Lady Lismore

One of my patterns has made it into Knitty! And I am running a KAL with prizes!

My beautiful sister models the crescent-shaped shawlette in St. Pancras station.

Lady Lismore features a trio of wrapped-stitch stitch patterns. Wrapping a stitch is a way to make a longer-than-usual stitch. The more times you wrap the stitch as you make it, the longer it will be. On the next row, you drop the extra wraps and just work with the elongated stitch. In Lady Lismore, different ways of manipulating the wrapped stitches give different effects. Each band of wrapped stitches is separated by some gratifyingly easy stocking stitch (stockinette) sections. Increases are at the edges only, and are consistent.

The Large sample for Knitty was worked using a variegated purpley-red and an almost-completely-solid grellow.

Dragonfly Fibers Pixie 4-ply [100% Superwash Merino; 475m/4oz skeins]
[MC] Redbud; 1 skein
[CC] Weaverknits Grellow; 1 skein

The above Large shawl used up less than 100g (422yds/386m) of MC and 61g (256yds/234m) of CC.

I originally worked up the Small shawl in electric blue and shocking pink.

West Yorkshire Spinners Signature 4-ply [40% Wool, 35% Blue Faced Leicester, 25% Nylon; 400m/100g balls]
[MC] Sarsaparilla; 1 ball
[CC] Bubblegum; 1 ball

In fact the Small shawl used about 80g (350yds/320m) of MC and 40g (175yds/160m) of CC.

Now for the KAL info

If you would like to join the Lady Lismore KAL, it starts on May 1st and you can sign up here. There will be some great prizes, including yarn, pattern vouchers and a handknit Loom Band Hat by me.

Start Date: May 1st – this should give everyone enough time to source yarn and materials 
End Date: July 20th – this will give me enough time to wrap up the competition before my kids go on school holidays! 
How to enter: Sign up by introducing yourself and showing or describing the yarn you’d like to use 
Prizes: To be announced, but categories will include

  • Most “loved” – as voted by people reading the FINISHED!!! thread (automatically entered by signing up below)
  • Most “helpful” – as voted by clicking the “helpful” button on the project pages (automatically entered by signing up below)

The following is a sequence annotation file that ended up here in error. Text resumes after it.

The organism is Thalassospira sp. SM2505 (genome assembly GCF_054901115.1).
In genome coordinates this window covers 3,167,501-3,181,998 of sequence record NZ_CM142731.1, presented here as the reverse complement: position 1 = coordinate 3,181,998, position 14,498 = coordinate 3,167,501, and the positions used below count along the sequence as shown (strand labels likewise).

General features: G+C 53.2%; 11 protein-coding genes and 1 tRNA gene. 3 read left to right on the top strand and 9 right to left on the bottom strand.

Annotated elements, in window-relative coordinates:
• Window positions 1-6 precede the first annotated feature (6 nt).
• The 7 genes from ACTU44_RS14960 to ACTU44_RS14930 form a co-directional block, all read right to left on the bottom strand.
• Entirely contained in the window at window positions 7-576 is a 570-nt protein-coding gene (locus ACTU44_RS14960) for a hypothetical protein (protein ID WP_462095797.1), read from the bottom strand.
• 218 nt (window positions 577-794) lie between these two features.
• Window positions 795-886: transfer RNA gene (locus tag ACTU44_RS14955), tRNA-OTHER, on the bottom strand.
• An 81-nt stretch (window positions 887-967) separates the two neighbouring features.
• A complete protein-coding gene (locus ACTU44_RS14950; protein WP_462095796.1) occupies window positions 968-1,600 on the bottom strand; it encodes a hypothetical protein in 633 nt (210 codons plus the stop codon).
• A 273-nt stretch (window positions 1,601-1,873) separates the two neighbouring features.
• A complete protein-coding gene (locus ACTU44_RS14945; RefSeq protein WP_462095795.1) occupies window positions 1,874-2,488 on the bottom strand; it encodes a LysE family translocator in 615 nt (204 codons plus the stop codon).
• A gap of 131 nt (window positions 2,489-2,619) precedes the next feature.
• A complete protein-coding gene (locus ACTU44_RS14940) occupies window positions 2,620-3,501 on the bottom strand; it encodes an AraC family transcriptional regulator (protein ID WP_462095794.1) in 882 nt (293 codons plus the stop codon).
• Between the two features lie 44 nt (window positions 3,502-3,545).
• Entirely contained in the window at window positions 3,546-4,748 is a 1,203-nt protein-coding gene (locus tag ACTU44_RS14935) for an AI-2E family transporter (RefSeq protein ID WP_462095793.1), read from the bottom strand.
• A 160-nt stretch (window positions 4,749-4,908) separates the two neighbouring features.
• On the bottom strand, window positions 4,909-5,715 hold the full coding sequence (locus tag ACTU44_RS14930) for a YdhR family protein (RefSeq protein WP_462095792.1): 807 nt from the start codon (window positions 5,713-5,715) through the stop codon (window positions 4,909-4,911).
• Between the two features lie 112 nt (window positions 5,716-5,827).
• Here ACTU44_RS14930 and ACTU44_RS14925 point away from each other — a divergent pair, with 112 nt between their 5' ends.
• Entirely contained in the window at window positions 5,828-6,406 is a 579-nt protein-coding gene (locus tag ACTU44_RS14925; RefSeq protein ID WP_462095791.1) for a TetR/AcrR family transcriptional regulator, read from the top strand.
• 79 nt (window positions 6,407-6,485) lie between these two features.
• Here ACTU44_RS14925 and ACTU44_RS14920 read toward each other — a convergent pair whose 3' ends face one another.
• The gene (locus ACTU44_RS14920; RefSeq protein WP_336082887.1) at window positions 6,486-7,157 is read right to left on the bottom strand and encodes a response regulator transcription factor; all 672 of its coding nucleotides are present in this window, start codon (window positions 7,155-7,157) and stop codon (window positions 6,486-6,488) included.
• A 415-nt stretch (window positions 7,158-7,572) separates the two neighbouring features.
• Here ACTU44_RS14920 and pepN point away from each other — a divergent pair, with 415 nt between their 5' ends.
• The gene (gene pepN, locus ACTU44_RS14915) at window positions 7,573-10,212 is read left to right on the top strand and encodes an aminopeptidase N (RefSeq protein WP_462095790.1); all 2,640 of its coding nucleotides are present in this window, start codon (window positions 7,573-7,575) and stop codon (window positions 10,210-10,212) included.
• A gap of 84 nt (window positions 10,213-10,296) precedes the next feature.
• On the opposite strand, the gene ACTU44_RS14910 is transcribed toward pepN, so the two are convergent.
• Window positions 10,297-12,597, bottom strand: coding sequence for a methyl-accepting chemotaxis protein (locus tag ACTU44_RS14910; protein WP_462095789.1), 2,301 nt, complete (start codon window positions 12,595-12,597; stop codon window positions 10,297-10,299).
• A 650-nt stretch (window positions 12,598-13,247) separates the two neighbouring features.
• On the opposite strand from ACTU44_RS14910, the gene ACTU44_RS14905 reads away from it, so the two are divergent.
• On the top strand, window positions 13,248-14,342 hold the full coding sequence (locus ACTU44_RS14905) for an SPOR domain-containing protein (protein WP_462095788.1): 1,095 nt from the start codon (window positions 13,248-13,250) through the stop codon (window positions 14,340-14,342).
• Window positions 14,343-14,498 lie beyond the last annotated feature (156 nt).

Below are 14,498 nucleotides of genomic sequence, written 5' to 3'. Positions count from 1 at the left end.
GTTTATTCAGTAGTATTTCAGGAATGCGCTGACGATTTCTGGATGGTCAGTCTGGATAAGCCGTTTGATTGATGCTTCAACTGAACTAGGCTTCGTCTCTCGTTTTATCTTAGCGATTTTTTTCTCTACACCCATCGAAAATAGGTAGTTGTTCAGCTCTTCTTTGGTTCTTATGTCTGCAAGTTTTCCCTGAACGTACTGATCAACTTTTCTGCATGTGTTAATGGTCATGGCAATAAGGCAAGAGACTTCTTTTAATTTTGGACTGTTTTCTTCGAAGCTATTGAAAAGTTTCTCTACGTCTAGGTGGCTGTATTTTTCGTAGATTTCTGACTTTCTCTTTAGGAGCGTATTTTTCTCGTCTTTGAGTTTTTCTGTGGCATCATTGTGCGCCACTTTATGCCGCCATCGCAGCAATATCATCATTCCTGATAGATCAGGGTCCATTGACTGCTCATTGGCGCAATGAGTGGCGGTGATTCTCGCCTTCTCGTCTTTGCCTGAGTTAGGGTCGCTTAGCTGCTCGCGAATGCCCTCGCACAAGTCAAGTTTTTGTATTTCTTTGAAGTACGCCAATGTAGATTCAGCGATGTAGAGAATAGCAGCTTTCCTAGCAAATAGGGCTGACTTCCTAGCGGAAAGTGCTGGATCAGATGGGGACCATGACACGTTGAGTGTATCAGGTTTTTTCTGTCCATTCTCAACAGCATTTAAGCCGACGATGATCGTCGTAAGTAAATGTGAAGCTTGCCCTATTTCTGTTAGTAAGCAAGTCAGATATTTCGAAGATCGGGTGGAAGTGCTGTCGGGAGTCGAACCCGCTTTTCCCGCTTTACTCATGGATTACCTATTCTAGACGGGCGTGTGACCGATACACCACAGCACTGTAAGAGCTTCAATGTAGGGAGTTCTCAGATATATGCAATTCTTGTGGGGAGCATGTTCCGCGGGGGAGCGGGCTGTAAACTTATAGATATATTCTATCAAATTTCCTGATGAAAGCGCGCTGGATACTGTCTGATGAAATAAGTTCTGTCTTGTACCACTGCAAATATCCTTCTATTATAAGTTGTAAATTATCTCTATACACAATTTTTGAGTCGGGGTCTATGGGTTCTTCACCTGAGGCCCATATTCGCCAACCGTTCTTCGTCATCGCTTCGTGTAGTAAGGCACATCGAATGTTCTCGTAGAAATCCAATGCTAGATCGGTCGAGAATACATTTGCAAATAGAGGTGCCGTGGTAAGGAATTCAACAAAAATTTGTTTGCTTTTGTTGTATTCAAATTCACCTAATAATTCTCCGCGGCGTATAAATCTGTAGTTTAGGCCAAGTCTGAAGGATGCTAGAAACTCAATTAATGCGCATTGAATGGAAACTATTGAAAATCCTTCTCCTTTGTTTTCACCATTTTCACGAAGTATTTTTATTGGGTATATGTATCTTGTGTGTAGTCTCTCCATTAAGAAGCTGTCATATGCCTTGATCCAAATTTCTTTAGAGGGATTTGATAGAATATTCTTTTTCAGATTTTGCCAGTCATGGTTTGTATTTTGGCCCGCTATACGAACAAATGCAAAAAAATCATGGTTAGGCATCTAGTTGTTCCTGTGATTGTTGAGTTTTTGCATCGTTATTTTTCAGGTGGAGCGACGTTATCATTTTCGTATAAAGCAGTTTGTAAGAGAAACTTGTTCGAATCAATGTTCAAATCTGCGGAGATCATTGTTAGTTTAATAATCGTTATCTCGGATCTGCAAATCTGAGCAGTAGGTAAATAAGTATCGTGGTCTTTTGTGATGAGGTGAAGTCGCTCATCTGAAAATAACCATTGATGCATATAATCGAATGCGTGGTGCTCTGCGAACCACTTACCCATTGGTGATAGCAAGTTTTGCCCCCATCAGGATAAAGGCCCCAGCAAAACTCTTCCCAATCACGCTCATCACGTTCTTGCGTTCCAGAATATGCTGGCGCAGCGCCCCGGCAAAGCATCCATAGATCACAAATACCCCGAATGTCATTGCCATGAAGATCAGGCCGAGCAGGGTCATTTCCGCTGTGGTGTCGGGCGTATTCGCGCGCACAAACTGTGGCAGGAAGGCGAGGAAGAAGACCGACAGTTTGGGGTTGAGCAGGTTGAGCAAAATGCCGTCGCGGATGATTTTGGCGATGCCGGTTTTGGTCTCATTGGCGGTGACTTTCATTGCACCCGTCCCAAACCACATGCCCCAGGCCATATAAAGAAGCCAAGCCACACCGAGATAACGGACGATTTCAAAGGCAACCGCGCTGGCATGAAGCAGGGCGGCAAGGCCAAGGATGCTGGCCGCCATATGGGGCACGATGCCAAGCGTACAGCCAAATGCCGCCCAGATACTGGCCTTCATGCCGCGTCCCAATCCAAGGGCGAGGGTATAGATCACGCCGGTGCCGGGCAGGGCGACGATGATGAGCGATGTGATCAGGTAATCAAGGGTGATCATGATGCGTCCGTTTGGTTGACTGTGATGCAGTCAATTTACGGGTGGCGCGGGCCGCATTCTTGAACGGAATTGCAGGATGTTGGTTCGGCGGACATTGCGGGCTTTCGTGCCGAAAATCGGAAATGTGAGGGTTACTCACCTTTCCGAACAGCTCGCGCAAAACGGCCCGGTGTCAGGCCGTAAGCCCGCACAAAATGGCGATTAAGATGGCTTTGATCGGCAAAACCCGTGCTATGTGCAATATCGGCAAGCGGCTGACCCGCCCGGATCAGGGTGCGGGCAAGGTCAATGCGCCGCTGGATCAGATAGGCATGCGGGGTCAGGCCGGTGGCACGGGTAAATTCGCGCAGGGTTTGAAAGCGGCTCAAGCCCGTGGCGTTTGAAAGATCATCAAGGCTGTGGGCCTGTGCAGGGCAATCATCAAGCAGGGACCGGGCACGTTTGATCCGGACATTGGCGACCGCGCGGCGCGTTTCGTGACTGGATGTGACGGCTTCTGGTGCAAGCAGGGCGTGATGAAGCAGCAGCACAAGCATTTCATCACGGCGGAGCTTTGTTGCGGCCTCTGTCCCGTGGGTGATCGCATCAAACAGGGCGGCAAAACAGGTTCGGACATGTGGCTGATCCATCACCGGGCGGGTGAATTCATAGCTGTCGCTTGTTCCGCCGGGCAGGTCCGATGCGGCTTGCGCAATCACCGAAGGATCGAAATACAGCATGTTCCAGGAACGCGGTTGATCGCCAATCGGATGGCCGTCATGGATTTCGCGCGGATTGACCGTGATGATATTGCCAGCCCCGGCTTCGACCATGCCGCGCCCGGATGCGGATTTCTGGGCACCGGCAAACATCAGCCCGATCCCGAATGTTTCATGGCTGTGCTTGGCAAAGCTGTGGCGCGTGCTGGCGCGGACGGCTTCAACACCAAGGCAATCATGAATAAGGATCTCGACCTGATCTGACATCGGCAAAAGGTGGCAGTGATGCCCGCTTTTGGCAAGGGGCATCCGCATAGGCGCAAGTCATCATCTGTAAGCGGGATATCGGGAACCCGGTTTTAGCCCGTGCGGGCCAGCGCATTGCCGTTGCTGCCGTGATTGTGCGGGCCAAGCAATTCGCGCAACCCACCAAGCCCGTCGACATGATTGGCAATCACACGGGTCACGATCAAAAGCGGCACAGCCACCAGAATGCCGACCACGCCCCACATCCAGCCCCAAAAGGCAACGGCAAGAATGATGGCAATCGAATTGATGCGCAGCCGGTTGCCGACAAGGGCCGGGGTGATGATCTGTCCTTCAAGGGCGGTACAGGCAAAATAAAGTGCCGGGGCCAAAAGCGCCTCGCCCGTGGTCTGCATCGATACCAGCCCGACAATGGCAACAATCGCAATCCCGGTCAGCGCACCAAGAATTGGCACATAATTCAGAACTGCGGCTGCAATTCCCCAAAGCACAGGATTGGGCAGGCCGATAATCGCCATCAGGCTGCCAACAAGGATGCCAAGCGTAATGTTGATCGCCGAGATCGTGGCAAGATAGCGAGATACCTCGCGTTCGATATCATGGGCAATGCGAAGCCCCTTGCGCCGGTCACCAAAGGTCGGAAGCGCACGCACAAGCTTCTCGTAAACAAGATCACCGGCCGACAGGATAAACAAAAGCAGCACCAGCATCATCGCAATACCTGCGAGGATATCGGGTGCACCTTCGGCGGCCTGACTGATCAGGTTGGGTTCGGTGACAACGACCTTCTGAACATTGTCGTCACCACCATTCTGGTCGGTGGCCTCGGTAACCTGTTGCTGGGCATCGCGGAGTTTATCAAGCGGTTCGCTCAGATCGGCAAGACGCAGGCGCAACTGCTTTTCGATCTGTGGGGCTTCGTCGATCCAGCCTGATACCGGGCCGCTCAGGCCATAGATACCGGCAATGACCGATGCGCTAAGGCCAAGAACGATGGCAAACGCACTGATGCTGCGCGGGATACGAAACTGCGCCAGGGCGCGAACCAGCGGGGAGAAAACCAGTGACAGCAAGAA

• First to finish – no cheating! If you’re entering this category, we need to see a pic of your unused yarn next to a date (on or after May 1st) in a newspaper or in a bank or similar (entry by posting date pic on your project page and signing up below, first to post a project with pics in FINISHED!!! thread wins)
  • Best riff – I just love it when people take an idea of mine and really make it their own, whether by changing up the colours, changing the shape, adding beads, shells, whatever – I will pick a handful and then ask for votes (entry by signing up below and stating your intention to riff)

If this sounds like your kind of -along, then please step right this way and sign up here! I’m so excited to see what you do!

Please ask questions if you have them, pop ’em into a comment below.

Xxx Elanor


Where did Elanor keep her Armies?

Up her sleevies!

Still working on armholes and armscyes and caps and ellipse perimeters. Was very happy to discover Ramanujan’s approximation for the perimeter of an ellipse:

perimeter formula


And this great page from My Measuring Tape on drafting different styles of sleeves is easily adaptable to knitted wares.

I have been slowly working my way down through Knitty’s Knitted Sleeve editorial from ’05, and I’m now around about the point where I realise I really have to get the armscye sorted before going ahead with designing the sleeve cap :)

I have the bodice armscye mostly sorted now, but I’ve been looking for some kind of indication as to what slope to use for the curve of the cast off (working up) at the armhole. If it’s too slow to decrease, the armscye will be triangular, and if it’s too quick, it’ll be square. What’s the happy, curvy, medium? I found a physical armscye curve¬†online, having read this article on pattern drafting on¬†Your Wardrobe Unlocked.

So, if the physical object exists, there must be a software equivalent, right? (my design’s totally digital) Or even just an equation… but can I find one? Nay, I say unto thee, my google searching skillz extends not to such a hit.

Still workin’ on it.

Boy is design hard.

But I absolutely looooove it!!!!!

Ooh, update! I’ve discovered from this UTube video by munnikusum, that a good place for the curve to end (just before the vertical rise to the shoulder) is halfway up that shoulder line.